COVID-19 Update: How we are serving and protecting our clients.

Articles Posted in CPS

Kissing-Parents-300x200In a previous blog, we began discussing the basics of “Maltreatment” in cases involving children. The term “maltreatment” can be somewhat complex, as it often refers to a number of different acts which might put the child in the case in danger. Maltreatment might be identified as “negligence” or direct endangerment of the child. It could also apply to situations wherein a care provider has failed to properly look after a child in their charge.

Child maltreatment cases can emerge in everything from personal injury law, where parents or officials may make a claim against an individual for maltreatment, to family law, where a party may use a finding of child maltreatment to reduce a spouse’s exposure to a child.

To further define what “maltreatment” may entail in the legal landscape, particularly the world of family law and Child Protective Services investigations, let’s look at some cases wherein the courts of New York explored the issue in greater depth. Continue reading ›

Young-Parents-1-300x207Since I began my focus in matrimonial and family law in 2004 and working as a child custody attorney, divorce lawyer, and mediator throughout New York and Long Island, I’ve discovered some cases are always more complex than others. Cases involving children, for instance, are often the most emotional for everyone involved. This is particularly true when the safety of the child is brought into question.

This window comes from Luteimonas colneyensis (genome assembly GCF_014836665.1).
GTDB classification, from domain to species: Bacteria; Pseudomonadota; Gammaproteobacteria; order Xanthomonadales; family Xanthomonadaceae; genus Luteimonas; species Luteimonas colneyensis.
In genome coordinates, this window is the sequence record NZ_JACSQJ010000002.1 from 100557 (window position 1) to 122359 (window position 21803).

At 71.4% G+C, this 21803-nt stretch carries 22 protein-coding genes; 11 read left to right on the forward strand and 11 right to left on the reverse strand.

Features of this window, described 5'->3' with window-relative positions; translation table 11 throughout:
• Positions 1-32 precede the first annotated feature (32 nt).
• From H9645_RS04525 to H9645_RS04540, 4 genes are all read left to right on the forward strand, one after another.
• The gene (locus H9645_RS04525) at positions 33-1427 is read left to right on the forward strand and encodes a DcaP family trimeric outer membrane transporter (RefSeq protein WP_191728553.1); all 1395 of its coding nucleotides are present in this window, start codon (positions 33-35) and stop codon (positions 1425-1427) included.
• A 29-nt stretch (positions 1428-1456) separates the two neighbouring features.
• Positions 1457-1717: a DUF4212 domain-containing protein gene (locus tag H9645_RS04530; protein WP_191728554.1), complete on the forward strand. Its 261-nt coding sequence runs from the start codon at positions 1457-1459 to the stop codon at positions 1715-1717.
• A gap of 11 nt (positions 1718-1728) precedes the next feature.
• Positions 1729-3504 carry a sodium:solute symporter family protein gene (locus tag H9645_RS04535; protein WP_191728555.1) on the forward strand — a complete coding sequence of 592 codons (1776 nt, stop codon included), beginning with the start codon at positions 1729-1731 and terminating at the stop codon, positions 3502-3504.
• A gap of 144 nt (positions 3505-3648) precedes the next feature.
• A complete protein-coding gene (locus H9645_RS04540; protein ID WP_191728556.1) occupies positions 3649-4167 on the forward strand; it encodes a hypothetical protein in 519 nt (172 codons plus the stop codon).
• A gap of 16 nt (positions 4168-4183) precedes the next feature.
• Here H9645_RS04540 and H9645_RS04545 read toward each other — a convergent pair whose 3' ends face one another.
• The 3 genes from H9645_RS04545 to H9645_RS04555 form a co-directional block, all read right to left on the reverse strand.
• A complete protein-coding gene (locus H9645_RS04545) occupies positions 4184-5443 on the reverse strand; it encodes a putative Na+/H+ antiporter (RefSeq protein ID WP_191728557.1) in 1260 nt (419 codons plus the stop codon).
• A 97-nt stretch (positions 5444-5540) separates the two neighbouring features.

The duty of ACS, Child Protective Services or a court when dealing with cases involving children is to make sure the child in question remains safe and protected with the order provided.  For CPS investigations this might mean “indicating” someone for child maltreatment or filing a neglect case in family court. In a child custody and parenting time case this means when making orders around custody and visitation, the courts will consider all of the details of the situation surrounding the case carefully, to determine what outcome is in the “best interests” of the child.

A number of factors can contribute to a determination of a child’s best interests, including any evidence presented by an individual or party in the case, and the accusations made by plaintiffs during a child custody or divorce case. One particularly worrisome concept is when an individual is accused of “maltreatment” of a child. Continue reading ›

Lawyeratdesk-300x200In this blog we’re going to be talking about the administrative process that occurs when someone challenges an indicated finding of neglect or abuse.

If there is a complaint made to Child Protective Services (the agency responsible if it is on Long Island or outside of New York City) or the Administration of Children’s Services (the agency responsible for New York City), a process begins. The agency has 60 days to either indicate the case (aka determine that the case is founded) or decide that the case is unfounded (aka not indicated).

There is a low standard applied in the initial indicated determination of “some credible evidence” in order to decide whether to indicate the case or not. Because of this low initial standard, some cases that are relatively minor or there is weak evidence get indicated initially despite the low amount of evidence of neglect. Continue reading ›

Contact Information